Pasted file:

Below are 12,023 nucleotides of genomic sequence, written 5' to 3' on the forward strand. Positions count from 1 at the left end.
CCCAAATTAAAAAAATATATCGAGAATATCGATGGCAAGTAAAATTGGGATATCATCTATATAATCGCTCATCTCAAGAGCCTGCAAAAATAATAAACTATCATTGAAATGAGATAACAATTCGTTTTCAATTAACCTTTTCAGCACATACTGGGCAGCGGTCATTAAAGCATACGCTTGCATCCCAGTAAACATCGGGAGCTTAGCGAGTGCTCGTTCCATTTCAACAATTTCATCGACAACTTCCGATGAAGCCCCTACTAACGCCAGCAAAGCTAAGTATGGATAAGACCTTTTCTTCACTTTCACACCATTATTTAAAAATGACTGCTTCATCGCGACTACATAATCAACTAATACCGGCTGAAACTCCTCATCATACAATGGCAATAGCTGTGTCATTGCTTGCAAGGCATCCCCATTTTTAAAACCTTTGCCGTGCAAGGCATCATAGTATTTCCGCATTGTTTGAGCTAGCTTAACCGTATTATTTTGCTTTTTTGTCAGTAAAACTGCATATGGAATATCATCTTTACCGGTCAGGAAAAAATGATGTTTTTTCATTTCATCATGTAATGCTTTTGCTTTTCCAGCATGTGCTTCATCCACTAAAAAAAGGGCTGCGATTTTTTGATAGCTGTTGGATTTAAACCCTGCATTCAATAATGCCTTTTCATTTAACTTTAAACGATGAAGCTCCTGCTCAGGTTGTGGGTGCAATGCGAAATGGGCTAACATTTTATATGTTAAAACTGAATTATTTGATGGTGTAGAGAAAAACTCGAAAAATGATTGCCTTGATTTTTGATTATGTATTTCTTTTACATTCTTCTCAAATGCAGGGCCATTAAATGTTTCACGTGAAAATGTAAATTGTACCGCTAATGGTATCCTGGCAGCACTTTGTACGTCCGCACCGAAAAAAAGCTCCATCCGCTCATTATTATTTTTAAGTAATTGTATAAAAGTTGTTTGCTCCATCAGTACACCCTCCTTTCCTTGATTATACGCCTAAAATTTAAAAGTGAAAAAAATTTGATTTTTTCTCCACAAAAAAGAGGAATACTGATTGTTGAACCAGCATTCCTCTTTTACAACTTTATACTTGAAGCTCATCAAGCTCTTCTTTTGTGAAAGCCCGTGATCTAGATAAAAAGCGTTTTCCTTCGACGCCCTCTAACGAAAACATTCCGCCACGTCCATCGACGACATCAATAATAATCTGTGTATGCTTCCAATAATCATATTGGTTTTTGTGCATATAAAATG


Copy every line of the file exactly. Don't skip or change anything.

Below are 12,023 nucleotides of genomic sequence, written 5' to 3' on the forward strand. Positions count from 1 at the left end.
CCCAAATTAAAAAAATATATCGAGAATATCGATGGCAAGTAAAATTGGGATATCATCTATATAATCGCTCATCTCAAGAGCCTGCAAAAATAATAAACTATCATTGAAATGAGATAACAATTCGTTTTCAATTAACCTTTTCAGCACATACTGGGCAGCGGTCATTAAAGCATACGCTTGCATCCCAGTAAACATCGGGAGCTTAGCGAGTGCTCGTTCCATTTCAACAATTTCATCGACAACTTCCGATGAAGCCCCTACTAACGCCAGCAAAGCTAAGTATGGATAAGACCTTTTCTTCACTTTCACACCATTATTTAAAAATGACTGCTTCATCGCGACTACATAATCAACTAATACCGGCTGAAACTCCTCATCATACAATGGCAATAGCTGTGTCATTGCTTGCAAGGCATCCCCATTTTTAAAACCTTTGCCGTGCAAGGCATCATAGTATTTCCGCATTGTTTGAGCTAGCTTAACCGTATTATTTTGCTTTTTTGTCAGTAAAACTGCATATGGAATATCATCTTTACCGGTCAGGAAAAAATGATGTTTTTTCATTTCATCATGTAATGCTTTTGCTTTTCCAGCATGTGCTTCATCCACTAAAAAAAGGGCTGCGATTTTTTGATAGCTGTTGGATTTAAACCCTGCATTCAATAATGCCTTTTCATTTAACTTTAAACGATGAAGCTCCTGCTCAGGTTGTGGGTGCAATGCGAAATGGGCTAACATTTTATATGTTAAAACTGAATTATTTGATGGTGTAGAGAAAAACTCGAAAAATGATTGCCTTGATTTTTGATTATGTATTTCTTTTACATTCTTCTCAAATGCAGGGCCATTAAATGTTTCACGTGAAAATGTAAATTGTACCGCTAATGGTATCCTGGCAGCACTTTGTACGTCCGCACCGAAAAAAAGCTCCATCCGCTCATTATTATTTTTAAGTAATTGTATAAAAGTTGTTTGCTCCATCAGTACACCCTCCTTTCCTTGATTATACGCCTAAAATTTAAAAGTGAAAAAAATTTGATTTTTTCTCCACAAAAAAGAGGAATACTGATTGTTGAACCAGCATTCCTCTTTTACAACTTTATACTTGAAGCTCATCAAGCTCTTCTTTTGTGAAAGCCCGTGATCTAGATAAAAAGCGTTTTCCTTCGACGCCCTCTAACGAAAACATTCCGCCACGTCCATCGACGACATCAATAATAATCTGTGTATGCTTCCAATAATCATATTGGTTTTTGTGCATATAAAATG